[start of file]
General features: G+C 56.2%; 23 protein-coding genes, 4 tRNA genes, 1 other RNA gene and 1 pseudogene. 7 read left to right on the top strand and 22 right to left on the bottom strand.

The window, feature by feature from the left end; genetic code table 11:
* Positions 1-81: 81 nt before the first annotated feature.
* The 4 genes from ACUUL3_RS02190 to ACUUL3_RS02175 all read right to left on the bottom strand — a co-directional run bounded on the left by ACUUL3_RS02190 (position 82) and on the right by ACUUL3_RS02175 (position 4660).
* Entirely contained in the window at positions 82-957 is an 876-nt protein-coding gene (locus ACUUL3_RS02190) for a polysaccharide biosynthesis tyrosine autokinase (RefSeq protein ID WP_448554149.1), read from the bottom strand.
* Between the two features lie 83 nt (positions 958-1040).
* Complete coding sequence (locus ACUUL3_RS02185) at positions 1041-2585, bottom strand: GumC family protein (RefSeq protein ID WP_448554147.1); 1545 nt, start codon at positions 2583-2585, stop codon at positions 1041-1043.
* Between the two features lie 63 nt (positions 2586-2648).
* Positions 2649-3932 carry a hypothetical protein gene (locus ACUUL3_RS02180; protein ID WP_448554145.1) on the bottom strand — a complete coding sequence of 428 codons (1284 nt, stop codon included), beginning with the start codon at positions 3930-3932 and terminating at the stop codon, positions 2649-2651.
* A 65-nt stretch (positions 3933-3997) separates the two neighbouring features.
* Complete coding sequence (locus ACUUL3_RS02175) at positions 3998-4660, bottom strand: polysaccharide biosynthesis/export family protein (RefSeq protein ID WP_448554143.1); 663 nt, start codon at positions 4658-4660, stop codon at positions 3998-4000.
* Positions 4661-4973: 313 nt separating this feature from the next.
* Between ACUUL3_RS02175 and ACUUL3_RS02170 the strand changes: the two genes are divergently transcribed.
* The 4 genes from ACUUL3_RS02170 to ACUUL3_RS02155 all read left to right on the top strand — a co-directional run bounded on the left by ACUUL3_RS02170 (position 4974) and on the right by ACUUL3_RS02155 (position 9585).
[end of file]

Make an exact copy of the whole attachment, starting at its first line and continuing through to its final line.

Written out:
General features: G+C 56.2%; 23 protein-coding genes, 4 tRNA genes, 1 other RNA gene and 1 pseudogene. 7 read left to right on the top strand and 22 right to left on the bottom strand.

The window, feature by feature from the left end; genetic code table 11:
* Positions 1-81: 81 nt before the first annotated feature.
* The 4 genes from ACUUL3_RS02190 to ACUUL3_RS02175 all read right to left on the bottom strand — a co-directional run bounded on the left by ACUUL3_RS02190 (position 82) and on the right by ACUUL3_RS02175 (position 4660).
* Entirely contained in the window at positions 82-957 is an 876-nt protein-coding gene (locus ACUUL3_RS02190) for a polysaccharide biosynthesis tyrosine autokinase (RefSeq protein ID WP_448554149.1), read from the bottom strand.
* Between the two features lie 83 nt (positions 958-1040).
* Complete coding sequence (locus ACUUL3_RS02185) at positions 1041-2585, bottom strand: GumC family protein (RefSeq protein ID WP_448554147.1); 1545 nt, start codon at positions 2583-2585, stop codon at positions 1041-1043.
* Between the two features lie 63 nt (positions 2586-2648).
* Positions 2649-3932 carry a hypothetical protein gene (locus ACUUL3_RS02180; protein ID WP_448554145.1) on the bottom strand — a complete coding sequence of 428 codons (1284 nt, stop codon included), beginning with the start codon at positions 3930-3932 and terminating at the stop codon, positions 2649-2651.
* A 65-nt stretch (positions 3933-3997) separates the two neighbouring features.
* Complete coding sequence (locus ACUUL3_RS02175) at positions 3998-4660, bottom strand: polysaccharide biosynthesis/export family protein (RefSeq protein ID WP_448554143.1); 663 nt, start codon at positions 4658-4660, stop codon at positions 3998-4000.
* Positions 4661-4973: 313 nt separating this feature from the next.
* Between ACUUL3_RS02175 and ACUUL3_RS02170 the strand changes: the two genes are divergently transcribed.
* The 4 genes from ACUUL3_RS02170 to ACUUL3_RS02155 all read left to right on the top strand — a co-directional run bounded on the left by ACUUL3_RS02170 (position 4974) and on the right by ACUUL3_RS02155 (position 9585).